These new laws tell you, as an individual, that you only have the rights the goverment allows you. They can legally throw you in prison, keep you there forever, and torture you.

My lefty American friends tend to fall into one of two camps: those who think the US is becoming a police state, and those who think the Republic is essentially fine but just happens to be going through a period of being governed by a pack of whack jobs.

Each thinks the other is a little pixelated. The first group calls the second camp "naive", and the latter folks call the former "alarmist". Normally, I side with the folks who say that assholes may be in charge, but the Republic has solid foundations.

In the last week and a half, however, I've begun to change sides.

That is why, as I told my Flame-Haired Angel, I am depressed.

Only two things gives me hope. First, the majority of Americans are increasingly sceptical of the Republican administration's spin. They aren't yet rejecting it outright, unfortunately, but they also aren't so easily accepting the "just trust me" rhetoric of the President. The November elections are a test of what the American people want America to be.

The second thing that gives me hope is that the Constitution is not arbitrated by the President or the congress, but by the Supreme Court. The process is slow, and the Court has a conservative majority, but challenges to the new laws will come and the Court does tend to take offence at attempts to strip judicial review, as some of these new laws do.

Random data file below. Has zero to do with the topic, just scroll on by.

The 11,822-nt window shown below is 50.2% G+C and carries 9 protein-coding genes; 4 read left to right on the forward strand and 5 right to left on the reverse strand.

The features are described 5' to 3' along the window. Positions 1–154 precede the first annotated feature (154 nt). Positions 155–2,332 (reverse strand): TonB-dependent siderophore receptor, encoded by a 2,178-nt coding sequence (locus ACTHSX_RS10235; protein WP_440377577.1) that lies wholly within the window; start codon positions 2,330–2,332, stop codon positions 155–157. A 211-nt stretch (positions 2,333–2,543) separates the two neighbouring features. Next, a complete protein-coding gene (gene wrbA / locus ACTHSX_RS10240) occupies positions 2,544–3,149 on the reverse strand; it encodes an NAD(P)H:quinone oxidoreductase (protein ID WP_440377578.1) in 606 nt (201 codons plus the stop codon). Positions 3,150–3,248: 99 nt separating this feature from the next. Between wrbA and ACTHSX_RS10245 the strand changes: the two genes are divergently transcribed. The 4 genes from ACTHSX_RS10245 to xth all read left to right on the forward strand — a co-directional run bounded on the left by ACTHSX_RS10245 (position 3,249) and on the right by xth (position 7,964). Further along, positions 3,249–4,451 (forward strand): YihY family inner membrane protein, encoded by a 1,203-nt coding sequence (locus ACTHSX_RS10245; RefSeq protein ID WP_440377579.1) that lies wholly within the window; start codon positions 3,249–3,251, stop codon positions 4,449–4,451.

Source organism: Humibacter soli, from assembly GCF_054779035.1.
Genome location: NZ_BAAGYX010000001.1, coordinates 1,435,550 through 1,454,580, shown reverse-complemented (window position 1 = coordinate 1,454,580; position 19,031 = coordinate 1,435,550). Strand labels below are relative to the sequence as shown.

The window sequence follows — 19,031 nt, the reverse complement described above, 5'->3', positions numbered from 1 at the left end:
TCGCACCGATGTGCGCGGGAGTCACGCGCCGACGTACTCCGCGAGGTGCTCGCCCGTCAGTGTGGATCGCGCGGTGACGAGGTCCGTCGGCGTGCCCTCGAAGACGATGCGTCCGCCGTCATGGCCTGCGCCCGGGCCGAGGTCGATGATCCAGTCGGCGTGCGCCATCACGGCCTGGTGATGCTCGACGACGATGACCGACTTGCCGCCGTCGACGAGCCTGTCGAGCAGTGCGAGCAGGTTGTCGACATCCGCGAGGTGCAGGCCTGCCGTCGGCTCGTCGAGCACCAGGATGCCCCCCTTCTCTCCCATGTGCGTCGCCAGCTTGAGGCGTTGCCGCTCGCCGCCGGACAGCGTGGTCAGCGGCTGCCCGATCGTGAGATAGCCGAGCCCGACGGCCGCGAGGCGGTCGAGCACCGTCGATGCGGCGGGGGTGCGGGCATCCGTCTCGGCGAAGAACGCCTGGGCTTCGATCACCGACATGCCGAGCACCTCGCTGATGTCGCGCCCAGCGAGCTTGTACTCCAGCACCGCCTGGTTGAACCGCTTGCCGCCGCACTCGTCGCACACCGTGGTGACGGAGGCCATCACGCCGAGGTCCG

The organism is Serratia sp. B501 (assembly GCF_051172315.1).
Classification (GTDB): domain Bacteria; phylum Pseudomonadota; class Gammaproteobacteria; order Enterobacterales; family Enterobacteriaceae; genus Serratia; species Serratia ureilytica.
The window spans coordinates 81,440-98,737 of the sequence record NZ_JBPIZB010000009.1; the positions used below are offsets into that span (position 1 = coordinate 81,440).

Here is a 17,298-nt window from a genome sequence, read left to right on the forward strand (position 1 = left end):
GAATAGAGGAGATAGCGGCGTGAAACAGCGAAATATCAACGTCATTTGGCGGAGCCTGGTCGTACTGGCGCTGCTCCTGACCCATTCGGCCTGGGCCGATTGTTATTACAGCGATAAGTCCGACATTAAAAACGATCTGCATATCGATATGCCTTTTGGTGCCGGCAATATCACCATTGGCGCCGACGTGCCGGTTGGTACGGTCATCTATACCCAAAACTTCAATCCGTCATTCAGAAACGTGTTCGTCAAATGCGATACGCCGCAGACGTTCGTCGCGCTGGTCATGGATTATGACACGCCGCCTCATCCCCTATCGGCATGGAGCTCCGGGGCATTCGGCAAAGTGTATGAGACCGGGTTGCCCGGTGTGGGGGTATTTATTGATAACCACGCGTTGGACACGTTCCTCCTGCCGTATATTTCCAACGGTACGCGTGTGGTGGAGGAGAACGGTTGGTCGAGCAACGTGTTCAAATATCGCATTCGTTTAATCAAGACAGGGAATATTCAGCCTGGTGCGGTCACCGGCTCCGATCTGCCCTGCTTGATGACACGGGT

So, the American people and the Supreme Court may prove my foul mood hasty. If they do, I will celebrate having been too knee-jerk, too melodramatic in fearing the un-making of American ideals. I will blissfully retract. It's an increasingly long road to get there, however: the un-Partriot Act repealed, torture abandoned, and habeas corpus applied to anyone we arrest.

Until then, we will be listening to rhetoric about freedom in a land that isn't free.

For under the law in today's "land of the free", freedom means imprisoning the innocent without charge and torturing them.

Orwell's not straining for credibility anymore.


Comments on "Orwell's Credibility Fouls My Mood"


Anonymous Anonymous said ... (5:34 AM) : 

From the outside (non American) looking in. You could not give me a million dollars to visit America!! America will be the "straw that breaks the camels back", they bring it all on themselves and will be the cause for the grief that is to come. And yet they love it, tis scary......